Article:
Grid Islanding in PV systems
Islanding refers to the condition in which a distributed generator continues to power a location even though power from the electric utility is no longer present. Islanding can be dangerous to utility workers, who may not realize that a circuit is still powered, even though there’s no power from the electrical grid. For that reason, distributed generators must detect islanding and immediately stop producing power; this is referred to as anti-islanding.
In the case of a utility blackout in a grid-connected PV system, the solar panels will continue to deliver power as long as the sun is shining. In this case, the supply line becomes an “island” with power surrounded by a “sea” of unpowered lines. For this reason, solar inverters that are designed to supply power to the grid are generally required to have automatic anti-islanding circuitry in them.
In intentional islanding, the generator disconnects from the grid, and forces the distributed generator to power the local circuit. This is often used as a power backup system for buildings that normally sell their power to the grid.
There are two types of anti-islanding control techniques:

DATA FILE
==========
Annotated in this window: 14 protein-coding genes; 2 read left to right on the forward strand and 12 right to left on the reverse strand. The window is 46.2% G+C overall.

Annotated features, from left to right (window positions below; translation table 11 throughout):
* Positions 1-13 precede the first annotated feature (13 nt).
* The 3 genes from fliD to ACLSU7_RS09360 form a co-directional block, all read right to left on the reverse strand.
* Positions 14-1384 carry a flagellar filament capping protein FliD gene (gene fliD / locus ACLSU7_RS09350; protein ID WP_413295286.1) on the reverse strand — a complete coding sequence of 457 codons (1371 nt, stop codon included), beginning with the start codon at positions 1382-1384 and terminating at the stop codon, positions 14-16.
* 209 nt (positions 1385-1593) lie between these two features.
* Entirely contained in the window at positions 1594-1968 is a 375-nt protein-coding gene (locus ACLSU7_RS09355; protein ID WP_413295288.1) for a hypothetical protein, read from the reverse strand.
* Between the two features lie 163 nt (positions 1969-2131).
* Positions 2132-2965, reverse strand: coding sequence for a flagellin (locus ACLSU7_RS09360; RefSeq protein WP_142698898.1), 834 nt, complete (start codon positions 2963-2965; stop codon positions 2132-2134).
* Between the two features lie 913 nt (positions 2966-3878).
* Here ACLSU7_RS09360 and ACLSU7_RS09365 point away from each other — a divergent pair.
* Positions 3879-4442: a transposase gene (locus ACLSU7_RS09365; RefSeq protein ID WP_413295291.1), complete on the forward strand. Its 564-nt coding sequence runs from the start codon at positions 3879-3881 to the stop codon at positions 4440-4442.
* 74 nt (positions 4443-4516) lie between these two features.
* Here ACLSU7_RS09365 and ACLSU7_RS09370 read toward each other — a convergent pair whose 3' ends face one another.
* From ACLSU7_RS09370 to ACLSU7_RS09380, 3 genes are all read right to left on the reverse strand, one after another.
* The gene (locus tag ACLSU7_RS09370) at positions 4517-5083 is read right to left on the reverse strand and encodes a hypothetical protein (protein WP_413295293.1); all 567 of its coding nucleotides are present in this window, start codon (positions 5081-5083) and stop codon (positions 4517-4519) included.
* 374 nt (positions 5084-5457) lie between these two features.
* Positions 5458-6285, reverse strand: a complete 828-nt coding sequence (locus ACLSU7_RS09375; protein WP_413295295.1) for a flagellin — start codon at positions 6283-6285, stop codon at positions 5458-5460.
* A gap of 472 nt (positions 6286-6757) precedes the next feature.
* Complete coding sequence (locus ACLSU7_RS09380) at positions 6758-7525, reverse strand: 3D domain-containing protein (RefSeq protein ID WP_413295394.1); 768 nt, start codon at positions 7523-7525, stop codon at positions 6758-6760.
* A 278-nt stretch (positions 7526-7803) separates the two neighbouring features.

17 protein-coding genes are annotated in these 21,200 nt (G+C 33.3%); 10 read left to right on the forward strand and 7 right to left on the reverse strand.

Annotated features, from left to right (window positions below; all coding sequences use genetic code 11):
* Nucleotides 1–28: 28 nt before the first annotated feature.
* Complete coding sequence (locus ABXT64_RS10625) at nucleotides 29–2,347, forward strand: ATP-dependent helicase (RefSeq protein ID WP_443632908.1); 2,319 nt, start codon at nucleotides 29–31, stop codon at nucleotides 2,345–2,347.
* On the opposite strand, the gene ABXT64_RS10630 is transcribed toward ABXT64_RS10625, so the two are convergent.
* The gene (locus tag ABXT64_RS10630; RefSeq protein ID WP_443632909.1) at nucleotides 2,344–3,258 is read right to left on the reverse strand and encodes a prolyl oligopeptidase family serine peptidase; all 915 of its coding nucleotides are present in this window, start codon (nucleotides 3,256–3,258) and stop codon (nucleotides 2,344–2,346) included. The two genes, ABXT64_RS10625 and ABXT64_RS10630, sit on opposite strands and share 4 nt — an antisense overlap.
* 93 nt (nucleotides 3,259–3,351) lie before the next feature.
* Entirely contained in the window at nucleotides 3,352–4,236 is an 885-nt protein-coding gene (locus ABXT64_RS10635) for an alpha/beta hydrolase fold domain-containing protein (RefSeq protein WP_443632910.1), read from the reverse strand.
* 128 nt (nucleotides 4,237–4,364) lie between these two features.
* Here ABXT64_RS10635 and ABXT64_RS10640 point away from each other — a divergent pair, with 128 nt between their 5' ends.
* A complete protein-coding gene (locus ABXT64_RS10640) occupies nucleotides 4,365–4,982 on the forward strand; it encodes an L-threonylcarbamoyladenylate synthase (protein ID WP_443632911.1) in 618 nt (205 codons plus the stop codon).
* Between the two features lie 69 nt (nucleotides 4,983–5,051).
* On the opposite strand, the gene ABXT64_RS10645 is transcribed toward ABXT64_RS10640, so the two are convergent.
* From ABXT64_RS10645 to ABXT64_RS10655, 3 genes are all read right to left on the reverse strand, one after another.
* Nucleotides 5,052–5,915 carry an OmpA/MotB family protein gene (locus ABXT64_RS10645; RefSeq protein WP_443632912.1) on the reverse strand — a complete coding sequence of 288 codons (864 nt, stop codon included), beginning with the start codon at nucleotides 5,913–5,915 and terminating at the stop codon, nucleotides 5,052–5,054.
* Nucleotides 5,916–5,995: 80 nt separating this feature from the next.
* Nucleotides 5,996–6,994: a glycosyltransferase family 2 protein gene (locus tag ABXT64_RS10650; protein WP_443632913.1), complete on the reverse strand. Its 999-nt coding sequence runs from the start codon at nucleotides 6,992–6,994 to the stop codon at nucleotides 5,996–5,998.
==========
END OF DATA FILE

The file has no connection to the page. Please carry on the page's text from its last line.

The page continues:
- Passive: The voltage and/or the frequency change during the grid failure is measured and a positive feedback loop is employed to push the voltage and /or the frequency further away from its nominal value. Frequency or voltage may not change if the load matches very well with the inverter output or the load has a very high quality factor (reactive to real power ratio). So there exists some Non Detection Zone (NDZ).
- Active: This method employs injecting some error in frequency or voltage. When grid fails, the error accumulates and pushes the voltage and/or frequency beyond the acceptable range.
Anti-islanding protection can be improved through the use of the Supervisory Control and Data Acquisition (SCADA) systems already widely used in the utility market. For instance, an alarm could sound if the SCADA system detects voltage on a long where a failure is known to be in progress. This does not affect the anti-islanding systems, but may allow any of the systems noted above to be quickly implemented.